Encouraging downstream processing: industrial policy or resource nationalism?

Why is it crucial to consider downstream processing at this time? There has long been a discussion in economic policy circles about downstream processing, most notably in the context of central planning or mercantilism, as evidenced by the former Soviet Union. With the fall of the Soviet Union, the demise of central planning, and the dismal outcomes of industrial policy as it was implemented in both developed and developing nations during the 1970s and 1980s, it would have been simple to assume that this conversation had come to an end. It seemed reasonable to assume that recent history would have provided enough empirical proof to reassure even the most doubtful. Over the last three decades, global trade has expanded at an unprecedented rate, leading to a significant decline in poverty. This can be attributed, at least in part, to specialization and the dispersion of supply chains. Notably, global trade has outpaced global GDP growth, refuting the claims made by proponents of policies

How to Make Your Area a Great Place for Startups

The things you do as a business owner probably keep you very busy. As a founder, you will always have to put out fires, no matter how great you are or how close you are to starting your own business. Still, you should always find time to build not only your business but also the community around it, even if you have a huge workload. This blog post will show you that building a local startup community is not as hard as it seems and can help you and your startup in many ways.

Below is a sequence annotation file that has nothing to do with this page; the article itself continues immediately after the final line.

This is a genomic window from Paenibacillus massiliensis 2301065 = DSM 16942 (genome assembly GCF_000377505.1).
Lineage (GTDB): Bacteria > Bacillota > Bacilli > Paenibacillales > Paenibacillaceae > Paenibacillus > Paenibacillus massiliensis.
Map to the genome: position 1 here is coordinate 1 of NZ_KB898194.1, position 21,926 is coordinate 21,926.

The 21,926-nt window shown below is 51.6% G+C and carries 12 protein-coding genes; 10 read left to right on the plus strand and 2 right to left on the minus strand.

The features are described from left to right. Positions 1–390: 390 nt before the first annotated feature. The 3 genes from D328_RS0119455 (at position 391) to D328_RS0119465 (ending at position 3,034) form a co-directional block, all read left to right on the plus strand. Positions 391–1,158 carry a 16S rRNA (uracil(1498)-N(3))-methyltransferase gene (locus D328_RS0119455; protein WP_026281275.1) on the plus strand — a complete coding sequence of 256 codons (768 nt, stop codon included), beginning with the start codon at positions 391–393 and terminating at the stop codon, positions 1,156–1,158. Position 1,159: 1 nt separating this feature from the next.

Do you want to make your area a better place for startups? Today is the day to become a Founder Institute Director!

Why you should make your local startup ecosystem stronger It's important to think about why you want to help your local startup community before you start doing anything. Helping other business owners in your area can have many benefits for you, your company, and other people as well.

Business owners will save the economy.

Nate Olson and Cameron Cushman of the Kauffman Foundation write in Forbes about "Six Lessons for Building Startup Communities From the Founders of 1 Million Cups" that new businesses, not big ones, are what really create jobs in an economy. Giving your fellow business owners a hand will not only help your own but also the local economy.

It's Good to Help Others.

You've probably been through your fair share of hardship and loss as you've tried to start your own business. But if you get more involved in the startup community and talk to people who work at local startups, you can learn a lot about the problems that come up when you're trying to build a tech company.

It is a simple way to set up your support system.

Remember that you couldn't have gotten where you are today without help, even if you're an experienced business owner who has run many great startups. One more good thing about being active in your startup community is that you can meet other founders who can help you and your business grow in the future.

Plan out the ecosystem for your startup.